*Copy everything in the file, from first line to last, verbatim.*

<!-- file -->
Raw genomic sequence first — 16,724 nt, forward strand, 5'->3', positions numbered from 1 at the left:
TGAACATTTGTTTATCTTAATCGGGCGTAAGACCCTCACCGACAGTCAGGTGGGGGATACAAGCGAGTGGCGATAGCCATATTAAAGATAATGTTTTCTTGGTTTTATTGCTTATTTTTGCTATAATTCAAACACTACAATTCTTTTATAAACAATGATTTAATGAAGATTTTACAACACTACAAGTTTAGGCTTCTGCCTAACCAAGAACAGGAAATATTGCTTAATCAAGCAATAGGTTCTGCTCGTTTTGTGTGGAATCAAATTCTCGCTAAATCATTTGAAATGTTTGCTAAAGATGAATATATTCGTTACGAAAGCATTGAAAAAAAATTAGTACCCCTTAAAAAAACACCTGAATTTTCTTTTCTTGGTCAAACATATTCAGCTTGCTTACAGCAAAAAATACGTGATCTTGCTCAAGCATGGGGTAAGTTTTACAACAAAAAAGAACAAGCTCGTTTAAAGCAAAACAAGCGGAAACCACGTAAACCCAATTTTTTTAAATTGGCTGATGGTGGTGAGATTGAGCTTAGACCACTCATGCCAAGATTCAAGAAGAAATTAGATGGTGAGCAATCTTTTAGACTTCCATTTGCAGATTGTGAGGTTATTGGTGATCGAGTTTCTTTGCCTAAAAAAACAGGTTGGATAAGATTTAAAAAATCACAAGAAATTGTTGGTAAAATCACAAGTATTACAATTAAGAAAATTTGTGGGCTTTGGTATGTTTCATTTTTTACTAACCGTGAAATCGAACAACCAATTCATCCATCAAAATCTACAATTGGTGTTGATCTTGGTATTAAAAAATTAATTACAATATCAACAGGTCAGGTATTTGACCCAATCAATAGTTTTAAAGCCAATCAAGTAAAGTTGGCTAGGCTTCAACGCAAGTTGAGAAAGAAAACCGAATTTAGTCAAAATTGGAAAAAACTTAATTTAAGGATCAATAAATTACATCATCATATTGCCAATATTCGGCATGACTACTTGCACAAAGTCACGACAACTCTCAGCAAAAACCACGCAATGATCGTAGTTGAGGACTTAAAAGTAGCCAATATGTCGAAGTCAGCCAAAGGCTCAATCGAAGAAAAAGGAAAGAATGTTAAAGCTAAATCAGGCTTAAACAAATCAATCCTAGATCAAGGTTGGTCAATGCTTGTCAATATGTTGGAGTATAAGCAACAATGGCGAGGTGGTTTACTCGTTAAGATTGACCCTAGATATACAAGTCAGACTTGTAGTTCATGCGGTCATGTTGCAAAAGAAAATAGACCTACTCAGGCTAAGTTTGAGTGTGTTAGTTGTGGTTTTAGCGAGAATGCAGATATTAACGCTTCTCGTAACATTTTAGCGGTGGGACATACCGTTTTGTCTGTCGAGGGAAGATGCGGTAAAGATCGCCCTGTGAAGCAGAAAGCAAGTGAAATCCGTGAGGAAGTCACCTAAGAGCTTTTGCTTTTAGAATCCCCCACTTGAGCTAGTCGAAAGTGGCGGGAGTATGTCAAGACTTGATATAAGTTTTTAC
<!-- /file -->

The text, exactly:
Raw genomic sequence first — 16,724 nt, forward strand, 5'->3', positions numbered from 1 at the left:
TGAACATTTGTTTATCTTAATCGGGCGTAAGACCCTCACCGACAGTCAGGTGGGGGATACAAGCGAGTGGCGATAGCCATATTAAAGATAATGTTTTCTTGGTTTTATTGCTTATTTTTGCTATAATTCAAACACTACAATTCTTTTATAAACAATGATTTAATGAAGATTTTACAACACTACAAGTTTAGGCTTCTGCCTAACCAAGAACAGGAAATATTGCTTAATCAAGCAATAGGTTCTGCTCGTTTTGTGTGGAATCAAATTCTCGCTAAATCATTTGAAATGTTTGCTAAAGATGAATATATTCGTTACGAAAGCATTGAAAAAAAATTAGTACCCCTTAAAAAAACACCTGAATTTTCTTTTCTTGGTCAAACATATTCAGCTTGCTTACAGCAAAAAATACGTGATCTTGCTCAAGCATGGGGTAAGTTTTACAACAAAAAAGAACAAGCTCGTTTAAAGCAAAACAAGCGGAAACCACGTAAACCCAATTTTTTTAAATTGGCTGATGGTGGTGAGATTGAGCTTAGACCACTCATGCCAAGATTCAAGAAGAAATTAGATGGTGAGCAATCTTTTAGACTTCCATTTGCAGATTGTGAGGTTATTGGTGATCGAGTTTCTTTGCCTAAAAAAACAGGTTGGATAAGATTTAAAAAATCACAAGAAATTGTTGGTAAAATCACAAGTATTACAATTAAGAAAATTTGTGGGCTTTGGTATGTTTCATTTTTTACTAACCGTGAAATCGAACAACCAATTCATCCATCAAAATCTACAATTGGTGTTGATCTTGGTATTAAAAAATTAATTACAATATCAACAGGTCAGGTATTTGACCCAATCAATAGTTTTAAAGCCAATCAAGTAAAGTTGGCTAGGCTTCAACGCAAGTTGAGAAAGAAAACCGAATTTAGTCAAAATTGGAAAAAACTTAATTTAAGGATCAATAAATTACATCATCATATTGCCAATATTCGGCATGACTACTTGCACAAAGTCACGACAACTCTCAGCAAAAACCACGCAATGATCGTAGTTGAGGACTTAAAAGTAGCCAATATGTCGAAGTCAGCCAAAGGCTCAATCGAAGAAAAAGGAAAGAATGTTAAAGCTAAATCAGGCTTAAACAAATCAATCCTAGATCAAGGTTGGTCAATGCTTGTCAATATGTTGGAGTATAAGCAACAATGGCGAGGTGGTTTACTCGTTAAGATTGACCCTAGATATACAAGTCAGACTTGTAGTTCATGCGGTCATGTTGCAAAAGAAAATAGACCTACTCAGGCTAAGTTTGAGTGTGTTAGTTGTGGTTTTAGCGAGAATGCAGATATTAACGCTTCTCGTAACATTTTAGCGGTGGGACATACCGTTTTGTCTGTCGAGGGAAGATGCGGTAAAGATCGCCCTGTGAAGCAGAAAGCAAGTGAAATCCGTGAGGAAGTCACCTAAGAGCTTTTGCTTTTAGAATCCCCCACTTGAGCTAGTCGAAAGTGGCGGGAGTATGTCAAGACTTGATATAAGTTTTTAC